docbill

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dignan said:
You are making it seem as though osteopathic medical schools exist to give remedial college students a chance to make up for past indiscretions. The (usually slightly, sometimes significantly) lower average stats for matriculating osteopathic students as opposed to allopathic students is simply the result of supply and demand... not due to the altruistic designs of osteopathic schools to give sob-stories second chances to become doctors.
HOPEFULLY that makes some SENSE.
No one mentioned anything about sob-stories. I used an average of 3.5 as an example and not an average of 2.9.

I don't understand the point about remedial college students. A lot of the DO students I met, actually went to good Universities and have good stats. I go to one of the best Univesities in North America.

I used examples as working/family/ health reasons. But I see your point and can understand how it can be understood that way.

Your answer re: supply and demand. Do you mean to say that DO stats are lower because there is less demand for people who want to be DOs for the number of positions available. That would make sence for everything.. the greater the demand the higher the stats required.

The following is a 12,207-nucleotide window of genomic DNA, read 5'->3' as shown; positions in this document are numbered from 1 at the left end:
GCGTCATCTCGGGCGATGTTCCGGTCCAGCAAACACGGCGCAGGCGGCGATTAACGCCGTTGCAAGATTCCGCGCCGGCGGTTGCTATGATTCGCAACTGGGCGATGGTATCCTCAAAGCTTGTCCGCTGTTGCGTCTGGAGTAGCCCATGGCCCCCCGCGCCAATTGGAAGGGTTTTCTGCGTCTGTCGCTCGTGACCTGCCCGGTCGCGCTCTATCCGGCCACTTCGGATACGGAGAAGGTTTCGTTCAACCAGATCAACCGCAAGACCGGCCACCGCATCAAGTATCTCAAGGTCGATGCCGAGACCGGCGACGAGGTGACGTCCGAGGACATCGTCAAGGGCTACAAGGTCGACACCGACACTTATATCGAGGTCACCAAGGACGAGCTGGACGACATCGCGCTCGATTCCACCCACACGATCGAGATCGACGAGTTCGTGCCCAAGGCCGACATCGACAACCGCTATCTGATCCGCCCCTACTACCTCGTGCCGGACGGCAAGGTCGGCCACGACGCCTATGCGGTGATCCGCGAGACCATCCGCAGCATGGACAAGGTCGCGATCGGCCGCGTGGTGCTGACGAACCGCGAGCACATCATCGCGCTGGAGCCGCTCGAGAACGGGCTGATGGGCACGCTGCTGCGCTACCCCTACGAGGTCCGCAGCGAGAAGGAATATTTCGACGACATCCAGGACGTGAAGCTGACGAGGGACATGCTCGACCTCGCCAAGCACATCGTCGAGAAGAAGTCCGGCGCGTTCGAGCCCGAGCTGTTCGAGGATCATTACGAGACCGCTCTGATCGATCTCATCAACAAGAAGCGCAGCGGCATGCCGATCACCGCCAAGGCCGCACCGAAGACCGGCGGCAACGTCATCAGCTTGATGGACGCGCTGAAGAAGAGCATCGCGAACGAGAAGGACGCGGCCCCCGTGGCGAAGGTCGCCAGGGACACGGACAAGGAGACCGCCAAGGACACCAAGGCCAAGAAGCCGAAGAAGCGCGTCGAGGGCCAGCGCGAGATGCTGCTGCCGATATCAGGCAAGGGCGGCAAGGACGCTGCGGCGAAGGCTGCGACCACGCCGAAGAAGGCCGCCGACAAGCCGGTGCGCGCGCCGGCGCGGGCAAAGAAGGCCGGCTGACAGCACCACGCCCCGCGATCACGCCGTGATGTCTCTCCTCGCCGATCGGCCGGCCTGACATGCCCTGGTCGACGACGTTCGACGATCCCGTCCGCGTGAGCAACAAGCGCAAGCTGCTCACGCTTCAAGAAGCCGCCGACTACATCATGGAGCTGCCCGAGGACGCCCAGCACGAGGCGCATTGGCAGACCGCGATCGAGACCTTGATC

I would really take the whole allop and Osteop applicant pool into one catagory and consider the supply and demand that way. Most of the people that apply to DO schools will have no trouble attending an MD school. Hence a great overlap in the applicant pool. And if it wasn't for the lower stats/ or being looked down on by traditional allopathic doctors, vise versa.

I stated this before and I will say it again. These two fields are interchangable. The two training programs are slightly different... but very much alike. They are both means of becoming a physician. Few people will enter the field of Osteopathy and refuse to consider Allopathic programs.

This is not like.. hmmm should I go into dentistry or Medicine. It is closer than that. Since both will become physicians. Work in identical settings and be insured and guided by the same regulations.

All of this is my opinion. Unless I reference some publications or meetings, these views could change as I continue my studies.
 

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One thing I wish were different. We spend about 10 hours a week in OTM lab. I feel that the first quarter should be like that, but during the 2nd quarter I feel as though my palpatory skills are much improved and I don't need the extra time to get the techniques "down". That is really my only reservation.
 

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1viking said: